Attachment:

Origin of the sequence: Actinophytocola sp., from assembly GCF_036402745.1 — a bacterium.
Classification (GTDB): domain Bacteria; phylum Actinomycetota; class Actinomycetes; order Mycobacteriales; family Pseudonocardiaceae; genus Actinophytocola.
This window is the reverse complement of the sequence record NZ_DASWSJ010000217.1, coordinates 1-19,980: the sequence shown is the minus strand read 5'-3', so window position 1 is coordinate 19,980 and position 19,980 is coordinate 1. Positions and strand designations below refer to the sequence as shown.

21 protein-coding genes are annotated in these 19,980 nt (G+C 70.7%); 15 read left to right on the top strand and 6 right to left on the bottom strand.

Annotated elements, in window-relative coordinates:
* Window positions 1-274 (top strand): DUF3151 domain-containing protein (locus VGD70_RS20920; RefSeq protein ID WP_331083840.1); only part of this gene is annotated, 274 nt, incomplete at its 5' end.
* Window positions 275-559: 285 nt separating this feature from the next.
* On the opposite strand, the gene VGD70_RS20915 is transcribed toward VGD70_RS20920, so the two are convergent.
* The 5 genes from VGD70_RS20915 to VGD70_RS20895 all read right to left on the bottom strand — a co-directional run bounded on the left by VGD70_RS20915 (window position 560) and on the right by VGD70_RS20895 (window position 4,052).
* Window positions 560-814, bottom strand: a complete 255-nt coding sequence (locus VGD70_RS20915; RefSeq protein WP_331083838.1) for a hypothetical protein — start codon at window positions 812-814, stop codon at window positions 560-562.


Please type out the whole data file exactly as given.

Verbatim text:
Origin of the sequence: Actinophytocola sp., from assembly GCF_036402745.1 — a bacterium.
Classification (GTDB): domain Bacteria; phylum Actinomycetota; class Actinomycetes; order Mycobacteriales; family Pseudonocardiaceae; genus Actinophytocola.
This window is the reverse complement of the sequence record NZ_DASWSJ010000217.1, coordinates 1-19,980: the sequence shown is the minus strand read 5'-3', so window position 1 is coordinate 19,980 and position 19,980 is coordinate 1. Positions and strand designations below refer to the sequence as shown.

21 protein-coding genes are annotated in these 19,980 nt (G+C 70.7%); 15 read left to right on the top strand and 6 right to left on the bottom strand.

Annotated elements, in window-relative coordinates:
* Window positions 1-274 (top strand): DUF3151 domain-containing protein (locus VGD70_RS20920; RefSeq protein ID WP_331083840.1); only part of this gene is annotated, 274 nt, incomplete at its 5' end.
* Window positions 275-559: 285 nt separating this feature from the next.
* On the opposite strand, the gene VGD70_RS20915 is transcribed toward VGD70_RS20920, so the two are convergent.
* The 5 genes from VGD70_RS20915 to VGD70_RS20895 all read right to left on the bottom strand — a co-directional run bounded on the left by VGD70_RS20915 (window position 560) and on the right by VGD70_RS20895 (window position 4,052).
* Window positions 560-814, bottom strand: a complete 255-nt coding sequence (locus VGD70_RS20915; RefSeq protein WP_331083838.1) for a hypothetical protein — start codon at window positions 812-814, stop codon at window positions 560-562.